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Practices of Science: Blue Water Diving

NGSS Science and Engineering Practices:

NGSS Crosscutting Concepts:

<p><strong>SF Fig. 9.4.</strong> (<strong>A</strong>) Scuba divers are attached to a central buoy by ropes.</p><br />
<p><strong>SF Fig. 9.4.</strong> (<strong>B</strong>) One diver coordinates the rope-pulley system called a “trapeze”.</p><br />

Blue water diving is a branch of technical diving that takes place in the middle of the ocean. Diving in this environment, in the middle of the ocean away from coastlines, reefs, and artificial structures, allows scientists to study zooplankton that are rarely seen elsewhere (SF Fig. 9.4). Blue water diving is the best way to learn about mid-water organisms in their natural environment. Many of the organisms that live in the epipelagic zone are difficult to collect and study because they are small and gelatinous (soft-bodied) organisms, such as jellyfish and ctenophores (“comb jellies”). Collection with nets from a boat can harm their soft bodies. Because these epipelagic organisms live in the open ocean, it is difficult to collect from a boat without damaging the animal or to study their behavior in the confines of an aquarium (SF Fig. 9.5).

<p><strong>SF Fig. 9.5.</strong> (<strong>A</strong>) Ctenophores, a phylum of comb jellies</p><br />
<p><strong>SF Fig. 9.5.</strong> (<strong>B</strong>) Portuguese man o’ war (<em>Physalia physalis</em>)</p><br />
<p><strong>SF Fig. 9.5.</strong> (<strong>C</strong>) Salps, planktonic tunicates</p><br />


With no points of reference it is important for blue water divers to avoid disorientation and to be aware of their horizontal and vertical position so they do not make unsafe ascents or descents while collecting organisms. Blue water divers work in teams. A long drop line is attached to a float connected to the boat. Four divers connect to the drop line with 10 m lines. The point of connection is called a trapeze. One of the divers, designated the safety diver, helps move the trapeze up and down while the remaining divers swim out to a maximum distance of 10 m to look for zooplankton. Underwater communication between all divers is important to keep lines from getting tangled and to respond to any risky situations that may arise, such as curious sharks! The boat driver also has to keep an eye on the drop line and be aware of strong winds and currents that could suddenly move the boat and drag the divers below the surface.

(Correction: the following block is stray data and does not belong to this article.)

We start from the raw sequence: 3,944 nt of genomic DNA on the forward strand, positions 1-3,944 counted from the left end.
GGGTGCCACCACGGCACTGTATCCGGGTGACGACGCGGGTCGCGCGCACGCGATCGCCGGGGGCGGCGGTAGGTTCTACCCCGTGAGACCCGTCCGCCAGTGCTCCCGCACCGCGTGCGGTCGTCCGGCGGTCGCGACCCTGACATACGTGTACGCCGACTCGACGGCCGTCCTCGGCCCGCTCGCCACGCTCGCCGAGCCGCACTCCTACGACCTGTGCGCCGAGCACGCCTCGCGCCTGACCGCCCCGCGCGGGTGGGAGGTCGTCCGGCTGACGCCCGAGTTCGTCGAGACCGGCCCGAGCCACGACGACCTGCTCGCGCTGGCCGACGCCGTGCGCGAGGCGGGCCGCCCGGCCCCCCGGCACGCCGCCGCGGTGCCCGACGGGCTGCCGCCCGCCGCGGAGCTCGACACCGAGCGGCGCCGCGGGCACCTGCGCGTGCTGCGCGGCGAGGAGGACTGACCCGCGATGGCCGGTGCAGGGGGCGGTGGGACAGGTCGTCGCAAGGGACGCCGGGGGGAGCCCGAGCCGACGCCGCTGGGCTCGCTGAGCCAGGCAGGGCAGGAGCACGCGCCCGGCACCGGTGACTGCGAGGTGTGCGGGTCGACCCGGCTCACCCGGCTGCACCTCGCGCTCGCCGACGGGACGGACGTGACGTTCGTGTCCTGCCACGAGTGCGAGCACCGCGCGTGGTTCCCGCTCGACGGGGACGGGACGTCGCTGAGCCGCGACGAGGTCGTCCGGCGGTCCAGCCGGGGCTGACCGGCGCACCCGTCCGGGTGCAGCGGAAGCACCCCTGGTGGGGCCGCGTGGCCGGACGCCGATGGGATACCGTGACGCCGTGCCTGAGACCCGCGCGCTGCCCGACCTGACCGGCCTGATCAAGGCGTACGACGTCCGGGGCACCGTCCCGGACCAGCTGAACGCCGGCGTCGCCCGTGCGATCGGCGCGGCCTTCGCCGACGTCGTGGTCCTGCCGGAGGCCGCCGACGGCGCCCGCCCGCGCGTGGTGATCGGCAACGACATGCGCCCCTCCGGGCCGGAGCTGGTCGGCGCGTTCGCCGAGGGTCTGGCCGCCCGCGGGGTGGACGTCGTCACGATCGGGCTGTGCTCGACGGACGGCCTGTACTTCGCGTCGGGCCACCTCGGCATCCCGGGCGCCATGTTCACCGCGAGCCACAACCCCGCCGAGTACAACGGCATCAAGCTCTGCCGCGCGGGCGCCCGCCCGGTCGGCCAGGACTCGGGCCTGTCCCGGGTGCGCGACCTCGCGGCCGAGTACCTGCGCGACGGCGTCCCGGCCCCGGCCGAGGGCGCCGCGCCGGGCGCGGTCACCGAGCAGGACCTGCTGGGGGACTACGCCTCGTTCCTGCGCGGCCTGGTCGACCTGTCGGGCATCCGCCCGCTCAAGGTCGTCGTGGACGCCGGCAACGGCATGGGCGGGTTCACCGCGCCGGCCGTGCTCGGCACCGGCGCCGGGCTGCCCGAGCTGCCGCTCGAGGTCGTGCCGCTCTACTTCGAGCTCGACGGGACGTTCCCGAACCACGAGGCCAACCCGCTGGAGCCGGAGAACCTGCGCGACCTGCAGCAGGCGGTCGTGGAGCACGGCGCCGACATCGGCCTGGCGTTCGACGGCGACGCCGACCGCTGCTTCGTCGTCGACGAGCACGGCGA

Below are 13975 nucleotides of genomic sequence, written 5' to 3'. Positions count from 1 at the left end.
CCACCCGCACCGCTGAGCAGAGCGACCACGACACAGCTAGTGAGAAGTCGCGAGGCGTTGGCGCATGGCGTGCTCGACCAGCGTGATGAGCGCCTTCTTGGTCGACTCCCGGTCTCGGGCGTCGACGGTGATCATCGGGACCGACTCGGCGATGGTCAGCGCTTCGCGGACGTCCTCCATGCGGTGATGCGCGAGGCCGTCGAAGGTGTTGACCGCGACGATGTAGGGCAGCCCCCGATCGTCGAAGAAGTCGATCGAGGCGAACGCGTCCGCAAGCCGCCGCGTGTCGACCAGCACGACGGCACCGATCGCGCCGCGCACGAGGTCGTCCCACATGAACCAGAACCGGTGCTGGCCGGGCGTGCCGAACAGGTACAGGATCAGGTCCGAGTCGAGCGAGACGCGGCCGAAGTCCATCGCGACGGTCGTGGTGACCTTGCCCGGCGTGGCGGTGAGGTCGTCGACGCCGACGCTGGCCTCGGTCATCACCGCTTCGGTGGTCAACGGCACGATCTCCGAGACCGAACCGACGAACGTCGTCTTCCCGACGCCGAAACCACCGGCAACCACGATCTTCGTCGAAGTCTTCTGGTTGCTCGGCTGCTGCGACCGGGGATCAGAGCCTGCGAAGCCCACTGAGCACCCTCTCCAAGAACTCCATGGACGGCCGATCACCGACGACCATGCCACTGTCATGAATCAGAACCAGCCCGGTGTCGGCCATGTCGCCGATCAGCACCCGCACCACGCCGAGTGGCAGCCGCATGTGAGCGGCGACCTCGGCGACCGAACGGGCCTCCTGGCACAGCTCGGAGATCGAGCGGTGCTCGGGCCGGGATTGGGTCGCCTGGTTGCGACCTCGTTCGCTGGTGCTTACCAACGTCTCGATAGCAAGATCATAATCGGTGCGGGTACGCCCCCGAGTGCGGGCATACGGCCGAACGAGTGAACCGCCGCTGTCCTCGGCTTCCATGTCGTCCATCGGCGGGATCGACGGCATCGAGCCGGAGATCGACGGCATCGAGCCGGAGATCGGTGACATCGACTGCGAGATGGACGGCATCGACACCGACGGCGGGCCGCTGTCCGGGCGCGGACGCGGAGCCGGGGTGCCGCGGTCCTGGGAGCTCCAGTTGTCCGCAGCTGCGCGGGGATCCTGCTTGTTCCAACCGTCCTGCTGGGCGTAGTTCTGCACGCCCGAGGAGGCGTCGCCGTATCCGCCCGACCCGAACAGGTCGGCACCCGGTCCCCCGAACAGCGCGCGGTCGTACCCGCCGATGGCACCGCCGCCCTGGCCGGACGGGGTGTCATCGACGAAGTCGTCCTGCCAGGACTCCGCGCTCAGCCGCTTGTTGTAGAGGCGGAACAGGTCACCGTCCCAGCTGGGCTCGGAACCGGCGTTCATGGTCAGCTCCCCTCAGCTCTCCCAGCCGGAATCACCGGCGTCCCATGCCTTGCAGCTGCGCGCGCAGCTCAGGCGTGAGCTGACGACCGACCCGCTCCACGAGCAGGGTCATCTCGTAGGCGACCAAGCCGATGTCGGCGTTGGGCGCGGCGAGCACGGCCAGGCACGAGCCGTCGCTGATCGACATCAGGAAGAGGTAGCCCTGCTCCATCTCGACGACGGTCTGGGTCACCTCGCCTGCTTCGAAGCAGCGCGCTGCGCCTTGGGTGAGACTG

Special Feature Type:

Exploring Our Fluid Earth, a product of the Curriculum Research & Development Group (CRDG), College of Education. University of Hawaii, 2011. This document may be freely reproduced and distributed for non-profit educational purposes.